During the last years we have kept processing 1:100.000 geological maps featuring attributes of geological age, genetic types and lithological composition of the formations. The compilation of applied geological maps representing the hydrogeological, engineering geological, agrogeological and environmental-geological setting also has been continued. On the basis of the results achieved, the Geological Institute of Hungary set an intermediate-term objective of elaborating the fundamental framework of the National Environmental Geological Information System by the year of 2000. It will be based on the 1:100.000 geological map series available in manuscript and partially in printed form. On Figure 1 we specified the region presently under GIS processing that is linked to the functioning system of the Little Hungarian Plain and covering approximately 85% of basin areas in Hungary. The reference system of the map series and the related information system is provided by the widely used Gauss-Krüger projection system. It facilitates us to join easily similar systems of neighbouring countries. Within the framework of a co-operation with Austria and Slovakia between 1991-1996 (DANube REGion project) we have already made the first steps towards producing a uniform international digital map series and GIS. Our GIS tools have also been extended. The digital database has been set up in the Intergraph MGE and related modules but it is also available in Arc/Info format. Considering the work-flow of digital geological map production in the Geological Institute of Hungary, Intergraph MGE product family serves as the basis for processing data in GIS resulting in the creation of linkages between graphic elements and alphanumeric database. Tabular database management proceeds in the Oracle RDBMS. Data validation modules available in the system and specific methods devised by our staff are applied for reducing errors to minimum both in graphic and tabular data acquisition. Intergraph MGA, MSM and MGGA applications are used for creating topology, query sets and digital terrain models as well as for managing raster data. Advanced batch file processing has been elaborated for completing time-consuming procedures with additional opportunity for saving specific parameters including query building, creation of hard-copy maps and overlay map production. Intergraph MGFN and IPLOT modules support preparation for output of cartographic products as well as creation of hard-copies on HP DesignJet plotter. As far as the hardware equipment is concerned, an InterPro workstation server communicates with other workstations and PCs through a network controlled by TCP/IP and NFS products. PCs are principally used for data capture by manual digitalisation. Oracle RDBMS supporting both the Intergraph and Arc/Info graphic environments ensures data consistence and reduces redundancy to the minimum. Data exchange between the two GIS softwares including thematic attributes has also been successfully tackled.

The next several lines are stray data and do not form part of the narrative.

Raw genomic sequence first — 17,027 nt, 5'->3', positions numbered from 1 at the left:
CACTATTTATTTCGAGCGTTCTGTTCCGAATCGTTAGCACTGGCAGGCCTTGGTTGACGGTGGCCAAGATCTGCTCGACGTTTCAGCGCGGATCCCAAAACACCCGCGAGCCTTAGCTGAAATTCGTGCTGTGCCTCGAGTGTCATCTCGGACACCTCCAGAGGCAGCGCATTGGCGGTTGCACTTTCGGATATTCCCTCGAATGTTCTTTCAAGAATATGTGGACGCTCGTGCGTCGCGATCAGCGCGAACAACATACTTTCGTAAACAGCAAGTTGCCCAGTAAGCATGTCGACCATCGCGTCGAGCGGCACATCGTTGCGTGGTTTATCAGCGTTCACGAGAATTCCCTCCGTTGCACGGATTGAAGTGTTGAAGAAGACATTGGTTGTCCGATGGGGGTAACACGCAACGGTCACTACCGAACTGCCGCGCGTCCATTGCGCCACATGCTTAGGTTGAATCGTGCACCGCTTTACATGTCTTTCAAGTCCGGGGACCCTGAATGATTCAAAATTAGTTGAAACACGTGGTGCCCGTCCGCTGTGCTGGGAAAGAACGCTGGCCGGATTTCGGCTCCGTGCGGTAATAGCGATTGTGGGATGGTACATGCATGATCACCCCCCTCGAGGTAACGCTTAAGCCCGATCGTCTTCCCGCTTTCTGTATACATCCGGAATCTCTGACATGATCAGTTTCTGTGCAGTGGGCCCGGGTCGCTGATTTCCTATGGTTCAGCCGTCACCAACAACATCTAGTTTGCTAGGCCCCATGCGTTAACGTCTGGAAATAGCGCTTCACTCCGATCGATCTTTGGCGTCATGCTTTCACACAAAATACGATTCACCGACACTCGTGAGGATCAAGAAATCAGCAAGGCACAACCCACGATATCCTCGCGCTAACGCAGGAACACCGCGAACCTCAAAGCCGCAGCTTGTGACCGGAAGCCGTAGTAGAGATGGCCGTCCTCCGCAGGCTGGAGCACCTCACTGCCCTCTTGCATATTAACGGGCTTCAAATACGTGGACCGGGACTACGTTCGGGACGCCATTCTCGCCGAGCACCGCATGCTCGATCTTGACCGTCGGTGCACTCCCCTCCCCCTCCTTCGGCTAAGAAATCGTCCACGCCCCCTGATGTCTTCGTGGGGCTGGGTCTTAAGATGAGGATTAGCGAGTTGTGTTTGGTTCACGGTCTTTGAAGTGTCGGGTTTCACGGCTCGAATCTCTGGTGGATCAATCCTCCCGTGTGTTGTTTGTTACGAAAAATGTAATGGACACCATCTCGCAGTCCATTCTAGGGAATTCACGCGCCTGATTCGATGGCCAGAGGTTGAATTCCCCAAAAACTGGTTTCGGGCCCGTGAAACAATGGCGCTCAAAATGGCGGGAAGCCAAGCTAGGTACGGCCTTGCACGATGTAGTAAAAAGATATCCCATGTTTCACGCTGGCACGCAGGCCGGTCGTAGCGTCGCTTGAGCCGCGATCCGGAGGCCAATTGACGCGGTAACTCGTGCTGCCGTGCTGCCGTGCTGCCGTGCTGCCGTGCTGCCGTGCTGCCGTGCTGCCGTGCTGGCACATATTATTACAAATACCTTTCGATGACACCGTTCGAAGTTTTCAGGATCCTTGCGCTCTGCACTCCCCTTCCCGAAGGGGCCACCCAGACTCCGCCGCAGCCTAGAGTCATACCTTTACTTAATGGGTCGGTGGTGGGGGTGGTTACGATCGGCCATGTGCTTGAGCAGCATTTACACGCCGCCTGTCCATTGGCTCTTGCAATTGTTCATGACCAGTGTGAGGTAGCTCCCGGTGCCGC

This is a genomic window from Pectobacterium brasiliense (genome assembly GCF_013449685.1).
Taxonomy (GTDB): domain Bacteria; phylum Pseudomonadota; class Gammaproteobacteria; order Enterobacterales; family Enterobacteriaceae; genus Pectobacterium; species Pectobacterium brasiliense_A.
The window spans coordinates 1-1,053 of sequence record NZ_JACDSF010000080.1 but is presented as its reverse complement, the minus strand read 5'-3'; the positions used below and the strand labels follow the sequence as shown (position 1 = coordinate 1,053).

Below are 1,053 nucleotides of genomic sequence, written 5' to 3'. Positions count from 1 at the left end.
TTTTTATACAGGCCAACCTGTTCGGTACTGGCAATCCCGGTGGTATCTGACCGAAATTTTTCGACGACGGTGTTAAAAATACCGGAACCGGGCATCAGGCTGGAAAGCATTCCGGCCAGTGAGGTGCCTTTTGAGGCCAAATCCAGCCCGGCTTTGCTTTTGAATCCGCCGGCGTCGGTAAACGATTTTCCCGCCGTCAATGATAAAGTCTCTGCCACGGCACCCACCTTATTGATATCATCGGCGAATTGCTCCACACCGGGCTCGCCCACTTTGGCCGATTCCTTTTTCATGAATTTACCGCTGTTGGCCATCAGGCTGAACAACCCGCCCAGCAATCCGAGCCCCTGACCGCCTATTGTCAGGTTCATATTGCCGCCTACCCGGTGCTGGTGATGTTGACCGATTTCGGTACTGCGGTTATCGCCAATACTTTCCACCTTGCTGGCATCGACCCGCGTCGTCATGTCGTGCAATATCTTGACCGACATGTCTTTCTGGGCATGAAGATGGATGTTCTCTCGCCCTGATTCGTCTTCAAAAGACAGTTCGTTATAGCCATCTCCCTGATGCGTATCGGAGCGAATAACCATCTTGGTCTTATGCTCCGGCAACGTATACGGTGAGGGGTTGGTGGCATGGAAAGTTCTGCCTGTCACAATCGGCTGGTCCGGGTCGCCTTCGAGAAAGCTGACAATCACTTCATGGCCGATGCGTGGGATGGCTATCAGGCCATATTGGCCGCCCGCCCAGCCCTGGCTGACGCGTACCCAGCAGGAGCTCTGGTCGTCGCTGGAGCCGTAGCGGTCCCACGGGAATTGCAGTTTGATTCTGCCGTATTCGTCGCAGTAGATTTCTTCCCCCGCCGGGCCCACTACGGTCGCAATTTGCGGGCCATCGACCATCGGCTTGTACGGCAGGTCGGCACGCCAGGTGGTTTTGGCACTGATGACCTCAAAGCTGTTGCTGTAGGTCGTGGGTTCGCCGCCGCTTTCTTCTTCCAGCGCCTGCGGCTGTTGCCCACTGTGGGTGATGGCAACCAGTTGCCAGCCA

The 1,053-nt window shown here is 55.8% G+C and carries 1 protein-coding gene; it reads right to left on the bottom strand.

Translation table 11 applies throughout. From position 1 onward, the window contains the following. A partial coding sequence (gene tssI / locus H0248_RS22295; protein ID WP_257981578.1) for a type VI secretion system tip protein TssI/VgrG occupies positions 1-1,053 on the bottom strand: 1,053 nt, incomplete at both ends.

3. The Little Hungarian Plain (Kisalföld) Project